Cancer Team Follows Through for Golf Pro
Golf coach Tim Nelson is breathing easier today, despite a diagnosis of the asbestos-related cancer mesothelioma almost two years ago. That’s because he sought treatment at the University of Chicago Medicine Comprehensive Cancer Center, a pioneer in researching and treating this rare disease.
Nelson, director of golf at the University of Nebraska Omaha, started having trouble breathing in the fall of 2012, when he was 69. His wife, a registered nurse, thought the problem was bad enough to rate a Saturday trip to the emergency room at a local hospital, where a CT scan showed fluid around his right lung. "They wouldn’t let me go home," he said.
The next day, an exploratory surgery found tumor growth in Nelson’s chest. A biopsy confirmed that it was malignant mesothelioma, an aggressive cancer that attacks the mesothelium, the membrane that covers the chest, abdomen and heart. While Nelson has been a golf pro for most of his life, he did work briefly as a young man at a railroad repair yard, where he was exposed to asbestos. Asbestos exposure accounts for the vast majority of mesothelioma cases, said Hedy Lee Kindler, MD, director of the University of Chicago Medicine Mesothelioma Program. An internationally known expert, Dr. Kindler designs and leads many clinical trials that evaluate novel treatments for malignant mesothelioma.
"The first thing they said was, 'You’ll probably lose your lung,'" Nelson recalls. His physicians in Omaha suggested he pursue further treatment at one of a handful of centers specializing in the disease, and recommended programs in Boston and Chicago. "My wife said, 'I don’t care where we go as long as we get the best,'" Nelson said. He chose the University of Chicago Medicine, making his first visit in December 2012.
There are only about 3,000 new cases of mesothelioma diagnosed each year, and the average oncologist may see one or two at most each year. The University of Chicago Medicine Comprehensive Cancer Center has one of the largest mesothelioma treatment programs in the U.S., drawing patients from throughout the country. About 120 newly diagnosed mesothelioma patients seek treatment at UChicago Medicine each year, allowing clinicians to develop exceptionally broad experience and expertise.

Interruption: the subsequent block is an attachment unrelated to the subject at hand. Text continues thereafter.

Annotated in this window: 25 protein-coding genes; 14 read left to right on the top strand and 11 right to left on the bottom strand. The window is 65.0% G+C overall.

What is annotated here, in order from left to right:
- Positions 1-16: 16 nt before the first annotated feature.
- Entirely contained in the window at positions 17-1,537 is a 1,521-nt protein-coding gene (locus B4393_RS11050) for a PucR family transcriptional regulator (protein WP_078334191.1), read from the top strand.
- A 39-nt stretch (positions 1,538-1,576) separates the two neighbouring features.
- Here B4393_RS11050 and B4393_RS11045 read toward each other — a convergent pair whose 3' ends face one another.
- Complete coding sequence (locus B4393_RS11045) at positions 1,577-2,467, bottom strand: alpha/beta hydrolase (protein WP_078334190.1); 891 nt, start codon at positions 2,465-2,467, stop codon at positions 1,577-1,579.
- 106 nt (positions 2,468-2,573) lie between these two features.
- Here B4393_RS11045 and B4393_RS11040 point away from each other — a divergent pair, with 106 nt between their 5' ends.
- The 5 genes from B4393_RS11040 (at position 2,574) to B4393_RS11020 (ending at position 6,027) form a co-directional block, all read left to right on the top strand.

"Our patients have access to doctors who know the subtleties of this disease, which helps us better predict what is going to happen," said Kindler. "Because we see such a large volume of patients, we know all the possible variations."
Once the mesothelioma team identifies the sub-type of disease the patient has, it can recommend the most effective treatments tailored to both the disease and the patient. Not every patient should start with the most aggressive chemotherapy drugs, Kindler said, and many patients will be good candidates for the type of surgery that doesn’t involve removing the lung.
Kindler encourages patients to seek out the program when they’re first diagnosed, so they can have expert guidance throughout the course of their illness. Mesothelioma generally develops 20 to 50 years after asbestos exposure, and many patients will be at an advanced stage when the diagnosis is confirmed.
The tests confirmed that Nelson’s mesothelioma was confined to his right chest cavity. The first major step in his treatment was a surgical procedure called an extended pleurectomy and decortication, to remove the tumor cells from inside of his chest wall and the surface of his lung, including the lining of the sac around the heart and part of his right diaphragm (the breathing muscle that separates the chest cavity from the abdomen). The other surgical option would have been to remove the entire lung along with the tumor instead of 'peeling' it away. The procedure was performed by Wickii Vigneswaran, MD, associate chief of cardiac and thoracic surgery, who operates on 30 to 40 mesothelioma patients each year--many times more than most thoracic surgeons do. He says that while the type of surgery Nelson had is more challenging, it can eradicate 95 to 98 percent of the tumor tissue while allowing the patient to keep both lungs. "When patients are candidates for this surgery, it can not only lengthen their life but improve its quality," he said.
Kindler says that like peeling the pith off an orange, the procedure Nelson received almost always leaves some tumor cells behind. His surgery was followed by a series of chemotherapy treatments, three weeks apart, that he was able to receive in Omaha under her direction. Now he visits Chicago every few months, working around the golf season, for follow-up blood tests and specialized CT scans to check for tumor growth. If it returns, Nelson expects further chemotherapy, potentially as part of a clinical trial.
While Nelson hasn’t thus far been participating in any clinical trials of new treatments, many of these innovative options are available through the University of Chicago program, both for newly diagnosed patients and for those who have already received previous treatments. Kindler says there are several promising avenues, such as immunotherapy (boosting patients' immune response in specific ways that kill cancer cells), and targeted therapy (blocking specific growth pathways associated with mesothelioma).
The program also offers radiation treatment for certain patients, especially those who have had tubes inserted in the chest wall to drain fluid from their lungs.
Nelson is back coaching golf and is doing well. While his tumors haven’t returned, he recognizes that he has an unpredictable disease. "I always thought I felt really good, but I keep feeling better and better since the surgery," he said.